ACTIVETRUEAgent has registered the container instance in a cluster.
ACTIVEFALSEThe container instance has been stopped.
INACTIVEFALSEThe container instance has been deregistered or terminated.
DRAININGTRUEThe container instance will not accept any new tasks. Typically, this is set in preparation of an upgrade.

Amazon ECS clusters are logical groupings of tasks and services. If these are of the EC2 launch type, then the cluster will group the EC2 instances. The tasks can be run manually or be scheduled using either a scheduler in your ELB service, or use a third-party scheduler. When opting for the ELB scheduler, several task placement strategies can be applied, such as “One Task Per Host”, “AZ Balanced Spread” (tasks distributed across Availability Zones and instances), “BinPack” (optimized for CPU or Memory), or even a custom defined strategy.” Each of these tasks follows the lifecycle illustrated below.

ECS Cluster Task Lifecycle

With all these possibilities for web hosting, it is imperative that the total picture of cost is kept under scrutiny, as it might become steep very quickly. Monitoring this cost is assisted by AWS Trusted Advisor, monitoring and adjusting deployments to usage, AWS Simple Monthly Calculator to calculate your transfer costs, and AWS Cost Explorer to visualize the pattern of your spending over time. There are also several options to reducing this cost. One of these options is making use of cost efficient resources. Amazon offers a variety of flexible pricing options: On-Demand instances (pay per hour, no minimum commitment), Reserved instances (reserve for one- or three-year periods at reduced cost), and Spot Instances (bidding on unused EC2 instances). It is also in your best interest to decommission unused resources as quickly as possible, temporarily stop resources that are not needed, and identify and decommission orphaned resources. A third option is to match your resource provisioning to the demand by setting up usage patterns (time-based, demand-based or buffer-based) for new resources.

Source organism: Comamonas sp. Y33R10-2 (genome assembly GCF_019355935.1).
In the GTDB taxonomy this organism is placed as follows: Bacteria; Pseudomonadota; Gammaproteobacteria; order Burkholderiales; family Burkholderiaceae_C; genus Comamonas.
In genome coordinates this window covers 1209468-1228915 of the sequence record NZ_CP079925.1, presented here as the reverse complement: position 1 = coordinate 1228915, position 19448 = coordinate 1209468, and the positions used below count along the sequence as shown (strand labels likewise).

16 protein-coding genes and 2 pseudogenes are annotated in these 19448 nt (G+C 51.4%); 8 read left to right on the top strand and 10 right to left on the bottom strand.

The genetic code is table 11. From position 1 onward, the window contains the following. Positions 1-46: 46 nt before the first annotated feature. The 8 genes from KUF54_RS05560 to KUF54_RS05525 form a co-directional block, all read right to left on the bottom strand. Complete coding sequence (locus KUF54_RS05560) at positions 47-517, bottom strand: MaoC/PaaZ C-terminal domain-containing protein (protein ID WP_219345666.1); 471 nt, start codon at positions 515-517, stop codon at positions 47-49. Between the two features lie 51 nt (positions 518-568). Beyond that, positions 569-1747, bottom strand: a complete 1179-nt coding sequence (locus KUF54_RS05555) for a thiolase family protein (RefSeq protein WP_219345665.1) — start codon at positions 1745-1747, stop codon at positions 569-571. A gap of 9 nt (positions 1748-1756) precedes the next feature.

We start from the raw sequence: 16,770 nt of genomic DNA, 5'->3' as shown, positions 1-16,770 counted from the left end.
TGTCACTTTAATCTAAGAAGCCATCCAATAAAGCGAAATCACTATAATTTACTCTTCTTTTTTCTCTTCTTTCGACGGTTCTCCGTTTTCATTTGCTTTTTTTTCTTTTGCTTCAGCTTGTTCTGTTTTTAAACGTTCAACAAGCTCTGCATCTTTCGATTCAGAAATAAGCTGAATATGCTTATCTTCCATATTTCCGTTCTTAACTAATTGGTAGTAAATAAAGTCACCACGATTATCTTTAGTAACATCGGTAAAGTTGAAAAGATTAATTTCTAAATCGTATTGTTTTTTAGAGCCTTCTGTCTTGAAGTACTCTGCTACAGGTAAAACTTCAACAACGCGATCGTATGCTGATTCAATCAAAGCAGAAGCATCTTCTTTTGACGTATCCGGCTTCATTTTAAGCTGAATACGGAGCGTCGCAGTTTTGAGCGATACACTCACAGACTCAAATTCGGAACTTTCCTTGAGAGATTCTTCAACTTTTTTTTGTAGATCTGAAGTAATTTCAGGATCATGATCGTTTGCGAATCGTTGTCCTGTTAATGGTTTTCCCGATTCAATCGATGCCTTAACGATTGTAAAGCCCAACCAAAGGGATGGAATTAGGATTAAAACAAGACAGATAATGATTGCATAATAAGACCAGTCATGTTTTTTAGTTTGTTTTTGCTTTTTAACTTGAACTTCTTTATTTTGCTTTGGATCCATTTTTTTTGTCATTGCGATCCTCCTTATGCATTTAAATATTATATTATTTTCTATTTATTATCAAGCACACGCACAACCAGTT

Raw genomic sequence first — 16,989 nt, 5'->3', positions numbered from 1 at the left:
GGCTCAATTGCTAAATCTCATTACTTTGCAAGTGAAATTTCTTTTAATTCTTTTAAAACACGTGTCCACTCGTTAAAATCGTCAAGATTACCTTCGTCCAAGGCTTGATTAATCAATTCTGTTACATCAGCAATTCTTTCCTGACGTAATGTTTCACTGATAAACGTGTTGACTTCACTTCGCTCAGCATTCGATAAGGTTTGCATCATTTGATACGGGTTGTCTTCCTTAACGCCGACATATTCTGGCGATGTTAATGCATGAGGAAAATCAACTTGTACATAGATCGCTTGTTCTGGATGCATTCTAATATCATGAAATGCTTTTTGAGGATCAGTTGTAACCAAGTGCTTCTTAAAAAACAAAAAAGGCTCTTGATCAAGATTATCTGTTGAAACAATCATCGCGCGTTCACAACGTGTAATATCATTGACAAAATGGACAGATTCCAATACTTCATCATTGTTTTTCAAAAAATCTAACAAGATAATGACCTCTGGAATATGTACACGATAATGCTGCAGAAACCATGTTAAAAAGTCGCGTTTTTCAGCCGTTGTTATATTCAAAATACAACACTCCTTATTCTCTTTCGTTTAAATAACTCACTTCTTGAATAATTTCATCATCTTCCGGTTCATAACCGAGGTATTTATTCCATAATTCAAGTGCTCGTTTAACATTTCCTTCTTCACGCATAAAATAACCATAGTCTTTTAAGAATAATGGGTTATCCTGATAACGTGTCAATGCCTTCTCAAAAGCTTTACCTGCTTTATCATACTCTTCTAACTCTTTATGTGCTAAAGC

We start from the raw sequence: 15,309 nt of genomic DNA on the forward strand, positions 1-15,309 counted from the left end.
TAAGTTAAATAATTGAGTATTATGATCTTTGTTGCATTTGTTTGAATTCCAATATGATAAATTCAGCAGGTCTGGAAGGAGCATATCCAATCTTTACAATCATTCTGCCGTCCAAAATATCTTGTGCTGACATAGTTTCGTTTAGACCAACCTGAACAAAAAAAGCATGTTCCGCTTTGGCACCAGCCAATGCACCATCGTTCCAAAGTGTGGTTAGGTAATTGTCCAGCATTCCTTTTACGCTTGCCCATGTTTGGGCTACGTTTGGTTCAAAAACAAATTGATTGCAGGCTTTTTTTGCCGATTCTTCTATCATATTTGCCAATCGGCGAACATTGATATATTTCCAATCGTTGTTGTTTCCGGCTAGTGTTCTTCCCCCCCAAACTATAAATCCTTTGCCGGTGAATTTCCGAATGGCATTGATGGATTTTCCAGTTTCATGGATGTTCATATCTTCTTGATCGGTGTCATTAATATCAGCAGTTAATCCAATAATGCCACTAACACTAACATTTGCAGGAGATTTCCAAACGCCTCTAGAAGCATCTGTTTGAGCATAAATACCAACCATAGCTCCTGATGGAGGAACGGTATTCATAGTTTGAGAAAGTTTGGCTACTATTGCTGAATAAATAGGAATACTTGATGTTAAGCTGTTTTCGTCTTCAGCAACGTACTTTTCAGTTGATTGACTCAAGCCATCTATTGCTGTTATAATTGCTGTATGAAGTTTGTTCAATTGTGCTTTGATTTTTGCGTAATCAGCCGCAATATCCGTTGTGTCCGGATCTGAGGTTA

The tenth and last chapter deals with the Serverless Framework in general and more specific with the Lambda services. It starts off by detailing a few of the characteristics of a Microservices Architecture, but there are better books that detail this, such as “Building Microservices” by Sam Newman. The chapter elaborates a bit on environment variables and dead letter queues, and how to set them up, but further than that it doesn’t really show any Lambda services in action. It also briefly details Lambda@Edge, which is a service that allows you to run code across multiple AWS regions with low latency for the user, and the AWS Serverless Application Model (SAM), which allows you to deploy serverless application.

The chapter elaborates on the Serverless Application Framework as well, detailing benefits of a serverless application as well as benefits of the Serverless Framework. Serverless is a toolkit for deploying and operating serverless applications, not only supporting AWS, but also other players such as the Google Cloud Platform and Microsoft Azure. When a serverless application gives you the benefits of less administration, auto-scaling, pay-per-use and increased velocity, the framework grants its benefits more in the realm of ALM with increased development speed, infrastructure as code, and avoidance of vendor lock-in. It also features many community plugins readily available on GitHub.

In all this book did not really live up to my expectation. It does provide a tour of the most common AWS services, but barely scratches the surface of what is possible with them, and only highlighting how to set up a basic version of these services. Therefore, the Expert part of the title seems misplaced. It also assumes some pieces of code and knowledge to already exist, leaving a novice to the AWS range to sift through the documentation and examples available on Amazon’s AWS website in order to find the missing information.